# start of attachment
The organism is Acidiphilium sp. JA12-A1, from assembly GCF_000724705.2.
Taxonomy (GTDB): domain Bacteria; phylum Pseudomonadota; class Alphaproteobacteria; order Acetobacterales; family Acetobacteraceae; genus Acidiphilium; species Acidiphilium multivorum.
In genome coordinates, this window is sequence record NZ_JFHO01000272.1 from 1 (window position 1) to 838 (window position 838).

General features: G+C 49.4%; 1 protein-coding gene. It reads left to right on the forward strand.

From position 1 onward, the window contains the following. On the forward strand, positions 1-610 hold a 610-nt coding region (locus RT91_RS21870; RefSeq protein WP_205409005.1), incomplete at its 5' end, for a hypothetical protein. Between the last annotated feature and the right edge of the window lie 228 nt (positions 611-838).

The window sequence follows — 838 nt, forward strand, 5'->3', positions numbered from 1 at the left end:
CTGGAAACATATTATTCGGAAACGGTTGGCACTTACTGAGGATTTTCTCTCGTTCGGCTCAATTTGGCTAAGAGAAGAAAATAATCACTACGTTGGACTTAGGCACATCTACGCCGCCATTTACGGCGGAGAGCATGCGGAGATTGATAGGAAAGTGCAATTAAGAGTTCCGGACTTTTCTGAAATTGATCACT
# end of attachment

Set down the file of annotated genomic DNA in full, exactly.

The organism is Acidiphilium sp. JA12-A1, from assembly GCF_000724705.2.
Taxonomy (GTDB): domain Bacteria; phylum Pseudomonadota; class Alphaproteobacteria; order Acetobacterales; family Acetobacteraceae; genus Acidiphilium; species Acidiphilium multivorum.
In genome coordinates, this window is sequence record NZ_JFHO01000272.1 from 1 (window position 1) to 838 (window position 838).

General features: G+C 49.4%; 1 protein-coding gene. It reads left to right on the forward strand.

From position 1 onward, the window contains the following. On the forward strand, positions 1-610 hold a 610-nt coding region (locus RT91_RS21870; RefSeq protein WP_205409005.1), incomplete at its 5' end, for a hypothetical protein. Between the last annotated feature and the right edge of the window lie 228 nt (positions 611-838).

The window sequence follows — 838 nt, forward strand, 5'->3', positions numbered from 1 at the left end:
CTGGAAACATATTATTCGGAAACGGTTGGCACTTACTGAGGATTTTCTCTCGTTCGGCTCAATTTGGCTAAGAGAAGAAAATAATCACTACGTTGGACTTAGGCACATCTACGCCGCCATTTACGGCGGAGAGCATGCGGAGATTGATAGGAAAGTGCAATTAAGAGTTCCGGACTTTTCTGAAATTGATCACT